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August 17, 2012
Pension Fund Wants Wal-Mart to Come Clean on Bribery Allegations
    by Robert Kropp

After receiving documents relating to allegations of bribery by the retail giant's Mexican subsidiary, the Indiana Electrical Workers Pension Trust Fund charges in a lawsuit that nearly half of the pages were blacked out.

When The New York Times reported in April on allegations of bribery at Wal-Mart's Mexican subsidiary, the newspaper stated that the company's own investigators found evidence of more than $24 million in bribes which circumvented regulatory mandates and "bought zoning approvals, reductions in environmental impact fees and the allegiance of neighborhood leaders."

Upon learning of the bribes, however, executives at Wal-Mart's headquarters "focused more on damage control than on rooting out wrongdoing," The Times found.

Institutional investors and corporate governance advocates were quick to respond to the news. When GovernanceMetrics International (GMI) gave Wal-Mart a rating of F for its environmental, social, and corporate governance (ESG) performance, the research firm stated, "Wal-Mart missed the chance to clean up its alleged bribery problems in Mexico, just as it also turned a deaf ear to warnings about the mistreatment of its workers."

Members of the Interfaith Center on Corporate Responsibility (ICCR), who have been engaging with the retail giant on social issues for decades, expressed their dismay over allegations. Sr. Barbara Aires, who has led ICCR's engagement with Wal-Mart for more than 20 years, said, "Should these reports be confirmed, we deem this a significant breach of trust and a loss of management credibility."

The scandal broke too late for shareowners to file resolutions addressing the allegations this year. Instead, investors led by the New York City Pension Funds campaigned to remove five director's from Wal-Mart's board. Following the company's annual general meeting in June, City Comptroller John Liu stated, "Outside shareowners delivered a stinging rebuke to Wal-Mart's top leadership by casting more than 30% of our votes against the company's chairman, CEO and former CEO. The results are a vote of no confidence that sends a message to Wal-Martís entire board, which has ignored our concerns and failed to safeguard the companyís standards of ethical and legal compliance."

"It's up to the board now to restore investor confidence," Liu continued. "Directors need to increase their independence and initiate a truly independent investigation into reports that Wal-Mart executives covered up widespread bribery in Mexico and hold accountable any executives involved."

One week later, Liu announced that the NYC Pension Funds had filed a shareholder derivative lawsuit against Wal-Mart, alleging that the company's directors "breached their fiduciary duty to the company and its shareholders by failing to properly handle credible claims of the bribery allegations and attempting to cover up details of the scandal."

The lawsuit wasn't the first in which institutional investors attempted to hold Wal-Mart's board accountable for the bribery allegations and subsequent cover-up. In May, the California State Teachers' Retirement System (CalSTRS) filed suit in the same Delaware court, "seeking to remedy the damages sustained by Wal-Mart as a result of alleged gross misconduct by Wal-Mart's executive officers and directors," according to Chief Executive Officer Jack Ehnes.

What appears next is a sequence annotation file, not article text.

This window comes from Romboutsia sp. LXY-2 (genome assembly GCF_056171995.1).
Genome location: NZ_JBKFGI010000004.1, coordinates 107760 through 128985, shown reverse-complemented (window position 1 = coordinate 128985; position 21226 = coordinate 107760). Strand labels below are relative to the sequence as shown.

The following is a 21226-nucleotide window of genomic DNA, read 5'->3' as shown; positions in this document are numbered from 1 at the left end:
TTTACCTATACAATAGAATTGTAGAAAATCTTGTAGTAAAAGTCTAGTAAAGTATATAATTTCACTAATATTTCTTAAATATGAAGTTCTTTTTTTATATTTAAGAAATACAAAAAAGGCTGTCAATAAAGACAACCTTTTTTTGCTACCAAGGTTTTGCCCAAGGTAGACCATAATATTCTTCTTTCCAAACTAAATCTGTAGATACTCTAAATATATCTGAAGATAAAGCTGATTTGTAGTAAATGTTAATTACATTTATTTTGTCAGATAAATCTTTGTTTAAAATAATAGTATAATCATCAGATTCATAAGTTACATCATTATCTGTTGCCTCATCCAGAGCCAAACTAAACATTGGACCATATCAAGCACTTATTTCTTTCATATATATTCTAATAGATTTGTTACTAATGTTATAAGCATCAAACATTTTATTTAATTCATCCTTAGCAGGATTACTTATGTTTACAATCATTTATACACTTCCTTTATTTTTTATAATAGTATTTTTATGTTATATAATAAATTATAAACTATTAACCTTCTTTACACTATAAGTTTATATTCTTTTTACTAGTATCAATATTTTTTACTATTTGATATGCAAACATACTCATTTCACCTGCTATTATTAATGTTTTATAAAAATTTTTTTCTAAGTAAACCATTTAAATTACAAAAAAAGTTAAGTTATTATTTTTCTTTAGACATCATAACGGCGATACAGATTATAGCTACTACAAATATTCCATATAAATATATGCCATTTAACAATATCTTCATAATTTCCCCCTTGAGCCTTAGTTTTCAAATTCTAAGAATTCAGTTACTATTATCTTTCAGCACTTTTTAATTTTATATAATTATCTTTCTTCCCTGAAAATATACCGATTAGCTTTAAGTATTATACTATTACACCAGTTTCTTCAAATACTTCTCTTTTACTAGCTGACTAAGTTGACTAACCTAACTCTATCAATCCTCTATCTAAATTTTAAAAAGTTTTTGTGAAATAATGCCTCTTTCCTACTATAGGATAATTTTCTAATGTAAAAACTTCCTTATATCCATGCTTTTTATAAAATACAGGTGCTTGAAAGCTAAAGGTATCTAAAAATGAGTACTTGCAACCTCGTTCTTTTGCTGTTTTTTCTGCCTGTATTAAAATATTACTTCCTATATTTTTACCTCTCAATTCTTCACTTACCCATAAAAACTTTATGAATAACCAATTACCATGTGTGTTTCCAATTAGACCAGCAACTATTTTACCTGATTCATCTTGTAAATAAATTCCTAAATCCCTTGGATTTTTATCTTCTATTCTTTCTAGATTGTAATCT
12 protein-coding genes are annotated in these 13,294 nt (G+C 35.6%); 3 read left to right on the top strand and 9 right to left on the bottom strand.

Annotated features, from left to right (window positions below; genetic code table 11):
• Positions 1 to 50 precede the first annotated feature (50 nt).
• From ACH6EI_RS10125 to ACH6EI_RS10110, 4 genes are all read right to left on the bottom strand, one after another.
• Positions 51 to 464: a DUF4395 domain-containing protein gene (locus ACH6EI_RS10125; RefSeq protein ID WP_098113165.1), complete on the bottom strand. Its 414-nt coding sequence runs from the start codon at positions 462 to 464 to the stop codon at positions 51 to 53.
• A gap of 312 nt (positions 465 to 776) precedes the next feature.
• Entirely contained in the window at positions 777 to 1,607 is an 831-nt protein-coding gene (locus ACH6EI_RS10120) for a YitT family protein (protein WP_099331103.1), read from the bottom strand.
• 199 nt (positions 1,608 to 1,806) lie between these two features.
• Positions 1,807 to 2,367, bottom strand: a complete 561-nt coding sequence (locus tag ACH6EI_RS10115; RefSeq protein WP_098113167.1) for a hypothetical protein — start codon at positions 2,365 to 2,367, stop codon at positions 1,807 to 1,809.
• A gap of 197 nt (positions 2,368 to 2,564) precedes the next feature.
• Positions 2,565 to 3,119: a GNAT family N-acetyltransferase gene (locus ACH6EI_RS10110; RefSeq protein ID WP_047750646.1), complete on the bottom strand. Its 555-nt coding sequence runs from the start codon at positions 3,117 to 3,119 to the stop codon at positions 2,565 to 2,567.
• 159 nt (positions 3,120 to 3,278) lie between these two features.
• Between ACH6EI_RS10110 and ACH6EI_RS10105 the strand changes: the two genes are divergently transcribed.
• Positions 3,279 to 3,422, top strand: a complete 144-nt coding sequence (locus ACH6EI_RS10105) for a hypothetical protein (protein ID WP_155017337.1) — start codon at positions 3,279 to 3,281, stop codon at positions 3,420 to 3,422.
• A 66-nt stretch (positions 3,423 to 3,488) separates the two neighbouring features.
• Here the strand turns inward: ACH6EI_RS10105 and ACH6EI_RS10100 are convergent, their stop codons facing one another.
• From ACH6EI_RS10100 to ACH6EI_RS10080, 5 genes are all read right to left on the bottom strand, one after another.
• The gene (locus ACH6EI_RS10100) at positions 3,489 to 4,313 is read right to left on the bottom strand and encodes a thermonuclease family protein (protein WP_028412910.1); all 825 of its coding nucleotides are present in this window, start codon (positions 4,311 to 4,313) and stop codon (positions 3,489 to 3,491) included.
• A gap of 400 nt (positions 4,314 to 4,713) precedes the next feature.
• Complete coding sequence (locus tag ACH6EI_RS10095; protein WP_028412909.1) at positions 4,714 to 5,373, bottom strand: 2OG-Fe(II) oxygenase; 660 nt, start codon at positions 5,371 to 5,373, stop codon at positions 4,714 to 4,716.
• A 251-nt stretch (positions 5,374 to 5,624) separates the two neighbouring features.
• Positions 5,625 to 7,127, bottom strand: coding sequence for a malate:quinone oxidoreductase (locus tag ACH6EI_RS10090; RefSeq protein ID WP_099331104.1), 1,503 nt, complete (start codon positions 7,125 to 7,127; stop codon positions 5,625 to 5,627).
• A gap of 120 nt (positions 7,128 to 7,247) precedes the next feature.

In all, "At least nine lawsuits have been filed related to the bribery accusations," according to Reuters, and apparently the case has led to infighting between CalSTRS and the NYC Pension Funds over which is to be the lead plaintiff. Leo Strine, the chief judge of Delaware's Chancery Court, stated in court, "More energy was spent by dueling plaintiffs over who gets to be lead counsel and lead plaintiff than was spent writing the complaints."

Declining to name a lead plaintiff in the lawsuit, Strine also criticized the pension funds for basing their lawsuits on media reports of the scandal, rather than conducting their own investigations.

Reuters reported this week that the Indiana Electrical Workers Pension Trust Fund (IBEW), which had sued Wal-Mart in the same court seeking access to records of the case, has again filed suit against the company, charging that the documents provided were "woefully deficient" because they were "so heavily redacted."

The fund "said in its complaint that nearly half of 3,474 pages of documents Wal-Mart produced in response to its demand were entirely blacked out," Reuters reported. The complaint itself was redacted by the company, which had been given three days in which to do so.

According to the lawsuit, an unnamed whistleblower had provided the fund with internal emails from 2005 and 2006, which substantiated many of the allegations first reported by The Times in April.

If the bribery allegations are found to be factual, Wal-Mart could face prosecution under the Foreign Corrupt Practices Act (FCPA). Furthermore, the ranking Democrats of two Congressional committees wrote to Michael Duke, Wal-Mart's CEO, stating, "We have obtained internal company documents, including internal audit reports, from other sources suggesting that Wal-Mart may have had compliance issues relating not only to bribery, but also to 'questionable financial behavior' including tax evasion and money laundering in Mexico."

"Although you have stated on multiple occasions that you intend to cooperate with our investigation, you have failed to provide the documents we requested, and you continue to deny us access to key witnesses," Representatives Elijah Cummings and Henry Waxman wrote.


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